Charles G. O’Brien
Class of 1956, BS
Charles OʼBrien grew up in the 1930s during the Great Depression in a town that no longer exists. Dan River Cotton Mills owned his village called Schoolfield. His frugal but happy childhood experience helped him turn into the generous philanthropist and volunteer he is today.
The boy who started out living in a two-room house is now retired with two homes, and has spent much of the past 12 years since his retirement continuing to donate his time and talents. He has traveled to Ghana, Slovakia, Russia, Bulgaria, Poland, Ukraine, and Honduras, lending his expertise to help with the privatizing of manufacturing facilities and aiding in disaster relief. The volunteer assignments were coordinated through the International Executive Service Corps, the Citizens Democracy Corps, and the Episcopal Diocese of North Carolina.
OʼBrienʼs transition from working in a textile plant making minimum wage to an international management expert came through his own initiatives. He planned his “escape” from the mill as a teenager. Although the mill was good to the community, funding recreational facilities and athletic teams for students and housing for families, he knew he wanted a better career than this village (that would eventually become part of Danville, Virginia) could provide. So, in 1948, at 17, he enlisted in the U.S. Navy.
For the next four years, he served as a U.S. Navy patrol bomber air crewman, and took advantage of the militaryʼs electronics school. In 1952, the savvy young man left the Navy and used the GI Bill to pay for his industrial engineering education at Virginia Tech.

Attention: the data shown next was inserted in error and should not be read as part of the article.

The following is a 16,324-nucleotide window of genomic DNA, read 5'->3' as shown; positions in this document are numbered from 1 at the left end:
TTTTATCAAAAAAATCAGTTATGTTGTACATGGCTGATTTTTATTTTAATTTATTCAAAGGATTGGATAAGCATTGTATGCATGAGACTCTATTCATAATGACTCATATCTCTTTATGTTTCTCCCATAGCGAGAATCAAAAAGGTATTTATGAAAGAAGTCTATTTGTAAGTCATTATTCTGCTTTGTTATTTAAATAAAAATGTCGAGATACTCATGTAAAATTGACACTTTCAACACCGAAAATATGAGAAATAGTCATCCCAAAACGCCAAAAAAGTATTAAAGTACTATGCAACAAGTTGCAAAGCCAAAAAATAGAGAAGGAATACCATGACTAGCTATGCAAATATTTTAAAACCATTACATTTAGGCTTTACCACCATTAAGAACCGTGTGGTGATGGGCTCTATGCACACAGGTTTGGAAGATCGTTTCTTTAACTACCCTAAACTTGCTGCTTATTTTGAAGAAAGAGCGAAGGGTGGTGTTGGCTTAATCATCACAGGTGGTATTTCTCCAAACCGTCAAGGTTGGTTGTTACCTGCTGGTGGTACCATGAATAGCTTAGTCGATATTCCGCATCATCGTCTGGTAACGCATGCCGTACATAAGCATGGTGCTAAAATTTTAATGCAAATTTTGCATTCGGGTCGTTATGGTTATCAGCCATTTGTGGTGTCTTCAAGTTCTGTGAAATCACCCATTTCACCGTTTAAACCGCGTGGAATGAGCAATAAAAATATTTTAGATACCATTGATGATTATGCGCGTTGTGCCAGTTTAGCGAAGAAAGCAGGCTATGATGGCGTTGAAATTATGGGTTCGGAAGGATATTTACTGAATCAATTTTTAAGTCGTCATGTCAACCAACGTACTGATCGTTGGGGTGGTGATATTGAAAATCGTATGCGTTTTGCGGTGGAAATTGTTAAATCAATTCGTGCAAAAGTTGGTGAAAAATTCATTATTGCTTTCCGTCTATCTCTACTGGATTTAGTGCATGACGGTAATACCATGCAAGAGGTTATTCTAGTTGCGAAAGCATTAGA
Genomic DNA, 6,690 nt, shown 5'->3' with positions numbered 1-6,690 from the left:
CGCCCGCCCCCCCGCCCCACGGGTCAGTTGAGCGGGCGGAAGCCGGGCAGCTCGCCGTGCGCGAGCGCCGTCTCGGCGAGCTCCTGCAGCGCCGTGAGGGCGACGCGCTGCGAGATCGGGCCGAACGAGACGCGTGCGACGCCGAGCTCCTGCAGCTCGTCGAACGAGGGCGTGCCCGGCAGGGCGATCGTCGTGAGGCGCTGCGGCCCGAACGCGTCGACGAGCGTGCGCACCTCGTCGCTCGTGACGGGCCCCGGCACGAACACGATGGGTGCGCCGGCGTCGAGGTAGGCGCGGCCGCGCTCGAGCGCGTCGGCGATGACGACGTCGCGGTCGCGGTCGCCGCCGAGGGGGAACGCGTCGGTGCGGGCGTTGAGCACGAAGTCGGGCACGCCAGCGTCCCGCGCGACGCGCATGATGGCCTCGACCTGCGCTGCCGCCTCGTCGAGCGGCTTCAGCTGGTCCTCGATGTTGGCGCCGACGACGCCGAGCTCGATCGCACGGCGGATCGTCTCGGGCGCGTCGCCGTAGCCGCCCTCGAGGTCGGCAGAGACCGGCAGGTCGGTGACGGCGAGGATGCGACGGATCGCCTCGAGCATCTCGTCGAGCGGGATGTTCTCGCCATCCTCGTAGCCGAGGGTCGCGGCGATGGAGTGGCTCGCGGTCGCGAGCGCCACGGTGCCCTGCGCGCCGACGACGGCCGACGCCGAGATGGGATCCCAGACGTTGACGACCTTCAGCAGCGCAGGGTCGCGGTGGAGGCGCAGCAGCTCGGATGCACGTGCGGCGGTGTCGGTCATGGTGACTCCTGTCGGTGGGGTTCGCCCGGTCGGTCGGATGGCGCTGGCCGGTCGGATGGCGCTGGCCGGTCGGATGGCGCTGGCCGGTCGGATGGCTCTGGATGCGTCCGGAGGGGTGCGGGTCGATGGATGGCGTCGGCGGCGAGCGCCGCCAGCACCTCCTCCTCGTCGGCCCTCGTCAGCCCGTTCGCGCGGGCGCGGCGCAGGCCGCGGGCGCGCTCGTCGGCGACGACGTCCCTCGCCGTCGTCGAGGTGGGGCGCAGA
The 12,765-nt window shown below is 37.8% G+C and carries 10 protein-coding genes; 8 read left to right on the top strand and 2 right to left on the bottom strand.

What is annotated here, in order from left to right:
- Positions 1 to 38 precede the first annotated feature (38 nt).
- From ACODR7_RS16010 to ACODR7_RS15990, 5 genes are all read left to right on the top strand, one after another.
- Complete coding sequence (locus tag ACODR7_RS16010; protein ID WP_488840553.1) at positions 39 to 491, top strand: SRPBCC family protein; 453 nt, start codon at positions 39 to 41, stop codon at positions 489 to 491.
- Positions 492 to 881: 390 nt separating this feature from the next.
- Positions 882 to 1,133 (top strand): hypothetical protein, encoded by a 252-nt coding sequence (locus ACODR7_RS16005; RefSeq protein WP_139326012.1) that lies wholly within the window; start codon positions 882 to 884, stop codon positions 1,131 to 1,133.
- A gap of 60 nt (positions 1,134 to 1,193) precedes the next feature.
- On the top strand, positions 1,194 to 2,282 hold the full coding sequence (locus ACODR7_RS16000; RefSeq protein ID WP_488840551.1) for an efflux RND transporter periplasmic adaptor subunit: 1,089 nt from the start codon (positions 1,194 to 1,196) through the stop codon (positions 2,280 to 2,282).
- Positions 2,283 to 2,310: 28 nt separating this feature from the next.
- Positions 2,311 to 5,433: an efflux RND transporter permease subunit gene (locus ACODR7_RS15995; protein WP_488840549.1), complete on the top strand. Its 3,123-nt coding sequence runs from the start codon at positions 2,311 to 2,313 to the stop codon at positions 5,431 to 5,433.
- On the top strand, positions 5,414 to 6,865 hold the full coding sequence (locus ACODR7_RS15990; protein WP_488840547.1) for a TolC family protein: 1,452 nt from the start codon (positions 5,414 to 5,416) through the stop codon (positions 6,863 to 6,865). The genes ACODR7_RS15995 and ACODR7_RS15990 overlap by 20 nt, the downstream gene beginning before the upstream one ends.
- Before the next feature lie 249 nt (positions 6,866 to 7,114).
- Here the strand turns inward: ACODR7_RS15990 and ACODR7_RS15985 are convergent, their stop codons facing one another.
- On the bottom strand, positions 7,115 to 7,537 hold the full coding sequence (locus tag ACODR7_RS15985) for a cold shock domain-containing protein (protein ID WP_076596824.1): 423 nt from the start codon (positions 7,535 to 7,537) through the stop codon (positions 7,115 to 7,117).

The military veteran became a member of the Virginia Tech chapters of Alpha Pi Mu and Tau Beta Pi, the industrial and engineering college honorary fraternities. He joined the German Club and was a member of the Civilian Student Government. “I learned an invaluable lesson at Virginia Tech that one of our responsibilities is service. The German Club especially encouraged this.
“Virginia Tech has since influenced me throughout my life. There is no one who loves Virginia Tech any more than I do, nor is there anyone who owes Virginia Tech any more than I do. My satisfaction in my field of work is due to Virginia Tech,” OʼBrien says with passion. And it was at Virginia Tech that he met his bride, Betsy Kenney, with whom he has recently celebrated his 50th anniversary.
When OʼBrien graduated in 1956, an engineering diploma was a hot commodity. From a variety of choices offered to him, he deliberately selected one of the lesser paying jobs with Armstrong World Industries because it would allow him to work with people and become a management trainee. OʼBrien worked his way up the corporate ladder, starting as a foreman and ending as the Executive Vice President of Thomasville Furniture Industries in North Carolina, a company with 6,500 employees at 21 plants in four states.
Although OʼBrien himself never built a piece of furniture, he had an admiration for the process. “Rough lumber would come into the plant and out would go a beautiful piece of furniture. And I really enjoyed North Carolina where there was a very strong work ethic.”